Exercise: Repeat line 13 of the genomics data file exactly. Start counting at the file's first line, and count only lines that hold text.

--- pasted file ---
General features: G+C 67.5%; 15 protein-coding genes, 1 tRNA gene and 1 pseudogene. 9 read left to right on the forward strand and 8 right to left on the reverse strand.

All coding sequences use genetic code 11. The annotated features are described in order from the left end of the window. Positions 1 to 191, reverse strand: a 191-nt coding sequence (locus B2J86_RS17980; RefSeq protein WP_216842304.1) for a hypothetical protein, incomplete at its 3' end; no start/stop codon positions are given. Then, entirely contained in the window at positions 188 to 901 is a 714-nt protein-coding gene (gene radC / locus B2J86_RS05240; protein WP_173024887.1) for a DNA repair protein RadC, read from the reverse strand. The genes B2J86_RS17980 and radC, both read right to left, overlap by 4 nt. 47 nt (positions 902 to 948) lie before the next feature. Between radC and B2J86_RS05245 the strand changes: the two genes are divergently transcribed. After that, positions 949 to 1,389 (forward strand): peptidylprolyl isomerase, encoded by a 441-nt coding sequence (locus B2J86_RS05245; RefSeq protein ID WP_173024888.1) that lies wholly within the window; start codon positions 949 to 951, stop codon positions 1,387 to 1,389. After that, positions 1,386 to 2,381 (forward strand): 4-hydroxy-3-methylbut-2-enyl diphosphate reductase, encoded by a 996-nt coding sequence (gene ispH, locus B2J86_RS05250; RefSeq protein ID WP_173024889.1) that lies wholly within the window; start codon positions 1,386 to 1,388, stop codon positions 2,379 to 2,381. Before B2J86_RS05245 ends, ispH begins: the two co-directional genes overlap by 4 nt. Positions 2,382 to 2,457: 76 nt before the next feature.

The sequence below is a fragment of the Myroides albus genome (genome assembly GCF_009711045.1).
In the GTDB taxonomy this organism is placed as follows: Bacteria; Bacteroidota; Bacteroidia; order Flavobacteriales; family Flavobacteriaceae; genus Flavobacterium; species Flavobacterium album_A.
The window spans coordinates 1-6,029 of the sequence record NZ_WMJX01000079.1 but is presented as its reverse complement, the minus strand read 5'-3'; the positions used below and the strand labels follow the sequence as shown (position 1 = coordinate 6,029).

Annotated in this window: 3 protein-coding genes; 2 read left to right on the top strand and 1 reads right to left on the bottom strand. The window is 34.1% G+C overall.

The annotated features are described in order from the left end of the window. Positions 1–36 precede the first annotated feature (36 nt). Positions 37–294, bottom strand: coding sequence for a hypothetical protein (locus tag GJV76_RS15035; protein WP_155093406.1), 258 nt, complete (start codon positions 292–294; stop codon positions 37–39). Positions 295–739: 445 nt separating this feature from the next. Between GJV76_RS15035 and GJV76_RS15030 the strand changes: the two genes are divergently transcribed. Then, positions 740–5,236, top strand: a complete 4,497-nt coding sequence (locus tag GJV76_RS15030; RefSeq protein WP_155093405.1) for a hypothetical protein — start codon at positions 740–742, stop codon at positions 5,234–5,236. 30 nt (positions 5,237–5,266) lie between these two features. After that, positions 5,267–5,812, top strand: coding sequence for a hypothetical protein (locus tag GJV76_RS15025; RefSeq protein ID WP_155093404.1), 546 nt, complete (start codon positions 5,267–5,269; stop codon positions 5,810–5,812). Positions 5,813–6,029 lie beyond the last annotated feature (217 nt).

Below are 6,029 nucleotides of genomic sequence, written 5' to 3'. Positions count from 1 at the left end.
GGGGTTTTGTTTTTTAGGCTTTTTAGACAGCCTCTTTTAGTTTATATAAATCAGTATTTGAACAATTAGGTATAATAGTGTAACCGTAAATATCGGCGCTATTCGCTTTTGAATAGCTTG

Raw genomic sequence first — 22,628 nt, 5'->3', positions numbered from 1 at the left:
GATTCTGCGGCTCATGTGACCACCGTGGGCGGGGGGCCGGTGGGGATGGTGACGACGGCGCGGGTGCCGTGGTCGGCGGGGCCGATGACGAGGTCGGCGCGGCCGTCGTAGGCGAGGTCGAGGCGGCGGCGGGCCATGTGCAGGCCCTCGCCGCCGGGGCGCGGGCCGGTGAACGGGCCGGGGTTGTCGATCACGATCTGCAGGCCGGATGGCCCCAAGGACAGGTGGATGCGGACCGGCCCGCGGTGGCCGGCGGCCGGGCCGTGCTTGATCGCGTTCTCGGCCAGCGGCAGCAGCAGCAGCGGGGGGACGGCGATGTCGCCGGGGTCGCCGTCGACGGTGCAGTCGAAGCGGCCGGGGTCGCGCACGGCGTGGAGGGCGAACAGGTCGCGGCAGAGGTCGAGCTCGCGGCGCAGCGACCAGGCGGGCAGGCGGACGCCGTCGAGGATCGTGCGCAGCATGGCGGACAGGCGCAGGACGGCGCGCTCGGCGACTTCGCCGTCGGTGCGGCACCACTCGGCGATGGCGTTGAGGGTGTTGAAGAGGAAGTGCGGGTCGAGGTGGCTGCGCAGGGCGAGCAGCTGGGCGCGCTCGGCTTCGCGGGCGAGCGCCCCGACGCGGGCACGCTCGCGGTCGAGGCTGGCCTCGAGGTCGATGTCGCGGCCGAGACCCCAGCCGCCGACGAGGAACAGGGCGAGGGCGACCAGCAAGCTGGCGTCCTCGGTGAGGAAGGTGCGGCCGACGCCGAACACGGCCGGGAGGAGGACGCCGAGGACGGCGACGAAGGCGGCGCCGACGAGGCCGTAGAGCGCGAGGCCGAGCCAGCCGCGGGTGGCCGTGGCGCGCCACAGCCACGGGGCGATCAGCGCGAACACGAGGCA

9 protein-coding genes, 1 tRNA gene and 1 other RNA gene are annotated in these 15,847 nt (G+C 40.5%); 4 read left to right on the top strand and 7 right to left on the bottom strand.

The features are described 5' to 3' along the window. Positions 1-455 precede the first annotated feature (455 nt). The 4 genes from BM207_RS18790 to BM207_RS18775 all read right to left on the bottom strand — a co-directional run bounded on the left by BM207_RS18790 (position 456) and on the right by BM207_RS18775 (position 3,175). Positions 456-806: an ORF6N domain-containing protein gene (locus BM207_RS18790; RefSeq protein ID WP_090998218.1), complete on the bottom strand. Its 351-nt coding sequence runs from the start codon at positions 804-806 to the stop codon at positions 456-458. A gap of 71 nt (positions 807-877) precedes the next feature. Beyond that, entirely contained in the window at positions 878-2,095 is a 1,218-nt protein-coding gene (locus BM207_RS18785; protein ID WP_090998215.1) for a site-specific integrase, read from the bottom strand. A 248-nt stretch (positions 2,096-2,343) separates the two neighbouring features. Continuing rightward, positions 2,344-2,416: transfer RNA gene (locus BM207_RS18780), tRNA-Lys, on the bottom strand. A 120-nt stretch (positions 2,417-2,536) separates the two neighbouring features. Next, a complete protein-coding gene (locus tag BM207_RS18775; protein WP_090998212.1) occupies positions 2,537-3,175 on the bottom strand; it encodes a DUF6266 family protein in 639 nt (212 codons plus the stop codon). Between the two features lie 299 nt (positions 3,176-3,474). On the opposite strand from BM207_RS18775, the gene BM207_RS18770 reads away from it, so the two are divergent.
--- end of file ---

The features are described 5' to 3' along the window. Positions 1-455 precede the first annotated feature (455 nt). The 4 genes from BM207_RS18790 to BM207_RS18775 all read right to left on the bottom strand — a co-directional run bounded on the left by BM207_RS18790 (position 456) and on the right by BM207_RS18775 (position 3,175). Positions 456-806: an ORF6N domain-containing protein gene (locus BM207_RS18790; RefSeq protein ID WP_090998218.1), complete on the bottom strand. Its 351-nt coding sequence runs from the start codon at positions 804-806 to the stop codon at positions 456-458. A gap of 71 nt (positions 807-877) precedes the next feature. Beyond that, entirely contained in the window at positions 878-2,095 is a 1,218-nt protein-coding gene (locus BM207_RS18785; protein ID WP_090998215.1) for a site-specific integrase, read from the bottom strand. A 248-nt stretch (positions 2,096-2,343) separates the two neighbouring features. Continuing rightward, positions 2,344-2,416: transfer RNA gene (locus BM207_RS18780), tRNA-Lys, on the bottom strand. A 120-nt stretch (positions 2,417-2,536) separates the two neighbouring features. Next, a complete protein-coding gene (locus tag BM207_RS18775; protein WP_090998212.1) occupies positions 2,537-3,175 on the bottom strand; it encodes a DUF6266 family protein in 639 nt (212 codons plus the stop codon). Between the two features lie 299 nt (positions 3,176-3,474). On the opposite strand from BM207_RS18775, the gene BM207_RS18770 reads away from it, so the two are divergent.